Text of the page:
LA PAZ, Bolivia — Corruption accusations this month put an end to the possibility that Santos Ramirez — an indigenous Bolivian who was considered the second-most powerful leader in President Evo Morales' socialist party — will succeed Morales in the country's highest post.
The question now is whether other native Indians can gain power when Morales' administration comes to an end. If another Indian succeeds Morales — who was the first Indian president of Bolivia — that would mark an important political shift in this country.
Bolivia is made up of about 60 percent indigenous residents (largely Quechua and Aymara), who for the most part are lower-class. The remainder of the population is white or mestizo (mixed race), and is mostly middle- to upper-class. Morales' election marked the first since natives and peasants were allowed to vote in 1952 that an indigenous politician has won the presidency.
Morales — who before becoming president was the leader of coca-leaf producers — has implied that Bolivia is on the verge of change.
Between the recovery of democracy in 1982 and 2005, no presidential candidate managed to capture more than 35 percent of the vote. Before Morales, all the presidents were of European descent, and either leaned to the right politically or were politically moderate.
Then came Morales, a socialist. In December 2005, Morales won 54 percent of the vote in this land-locked country, which is one of the poorest in the Americas. In a recall referendum in August, Morales won 67 percent of the vote. Just last month, a new constitution crafted by his government won 61 percent support.
Exactly how long will this support last?
"It is possible that from now on future presidents be indigenous, whereas the natives have begun to vote for their own kind," said philosopher and analyst Javier Medina, who drew a parallel with South Africa. In that country, once the black population was entitled to vote, the leaders have all been black.
According to Medina, the "white elites" who governed Bolivia for decades created a flawed nation, with inadequate development. That fact helps explain the indigenous movements, which tend to be nationalist and leftist.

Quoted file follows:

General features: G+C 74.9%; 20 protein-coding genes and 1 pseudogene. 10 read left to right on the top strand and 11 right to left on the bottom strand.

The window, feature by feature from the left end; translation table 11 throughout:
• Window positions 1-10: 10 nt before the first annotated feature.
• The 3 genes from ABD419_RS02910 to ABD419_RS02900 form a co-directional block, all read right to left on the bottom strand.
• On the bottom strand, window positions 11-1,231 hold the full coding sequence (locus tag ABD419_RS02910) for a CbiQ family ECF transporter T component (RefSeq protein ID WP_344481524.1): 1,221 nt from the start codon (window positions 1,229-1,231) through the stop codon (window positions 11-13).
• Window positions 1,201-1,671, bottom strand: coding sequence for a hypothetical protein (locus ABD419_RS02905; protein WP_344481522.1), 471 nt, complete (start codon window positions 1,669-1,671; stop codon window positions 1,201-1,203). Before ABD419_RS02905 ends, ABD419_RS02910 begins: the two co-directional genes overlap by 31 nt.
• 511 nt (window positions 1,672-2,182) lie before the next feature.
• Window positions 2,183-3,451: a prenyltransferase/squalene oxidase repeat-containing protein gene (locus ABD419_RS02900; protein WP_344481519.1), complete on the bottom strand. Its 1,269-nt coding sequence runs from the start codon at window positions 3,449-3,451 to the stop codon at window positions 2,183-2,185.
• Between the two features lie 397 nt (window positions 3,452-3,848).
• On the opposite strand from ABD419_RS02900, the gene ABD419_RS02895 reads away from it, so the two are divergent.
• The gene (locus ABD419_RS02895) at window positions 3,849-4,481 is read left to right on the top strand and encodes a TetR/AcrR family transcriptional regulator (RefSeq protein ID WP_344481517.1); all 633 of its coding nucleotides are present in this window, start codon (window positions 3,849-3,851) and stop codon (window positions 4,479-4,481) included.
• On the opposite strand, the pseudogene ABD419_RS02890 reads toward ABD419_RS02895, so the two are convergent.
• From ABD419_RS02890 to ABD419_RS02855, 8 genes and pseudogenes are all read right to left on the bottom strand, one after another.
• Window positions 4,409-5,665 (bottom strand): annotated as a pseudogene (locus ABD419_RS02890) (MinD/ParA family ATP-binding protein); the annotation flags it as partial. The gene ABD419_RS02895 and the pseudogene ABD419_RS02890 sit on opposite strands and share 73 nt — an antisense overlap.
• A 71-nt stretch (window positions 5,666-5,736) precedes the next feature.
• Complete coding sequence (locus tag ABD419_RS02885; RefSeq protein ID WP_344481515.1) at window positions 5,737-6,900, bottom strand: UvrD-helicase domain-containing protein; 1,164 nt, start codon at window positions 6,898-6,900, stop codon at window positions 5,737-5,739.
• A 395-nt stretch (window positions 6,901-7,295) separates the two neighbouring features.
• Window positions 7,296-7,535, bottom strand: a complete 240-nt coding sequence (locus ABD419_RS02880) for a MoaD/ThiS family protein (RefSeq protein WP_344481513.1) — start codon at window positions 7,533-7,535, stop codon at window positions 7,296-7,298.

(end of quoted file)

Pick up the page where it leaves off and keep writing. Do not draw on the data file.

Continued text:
Morales built an image through anti-capitalist, anti-U.S. rhetoric, and tightened bonds with other Latin American governments hostile to the United States, including Hugo Chavez's government in Venezuela and Raul Castro's in Cuba. Recently, Morales expelled U.S. ambassador Philip Goldberg after accusing him of trying to destabilize his regime.
According to journalist Fernando Molina, who recently published the book “The ideology of the new Constitution," being of European descent is no longer a political advantage.
“The association of political power and 'ethnic prestige' — understood as having European descent — has come to an end," he said. "The 'ethnic prestige' is now someplace else, precisely in the native Indian camp. This will not change in a long time.” Although many high-ranking officials in the Morales government are white or mestizo, it's the president who is popular, and who has to be elected, Molina said.
Sociologist Jose Blanes has a different take on the future of indigenous leaders in Bolivia. According to him, the indigenous population here is not as large as people think, because statistics record many mestizos as natives.
"Support to keep Morales in office is transitory," Blanes said. "In the future we will return to a disperse political system, with parties that will not overcome 30 percent."
"When Morales' speech is drained dry in reference to indigenous empowerment, his power will simply crumble," he said.
The constitution approved last month allows Morales to run again, something that the old constitution would have barred. Elections are likely to take place in December, and Morales is expected to win an easy victory, which would put him in office until 2014. The new constitution also increases the rights of natives and shifts more of the economy to state control.
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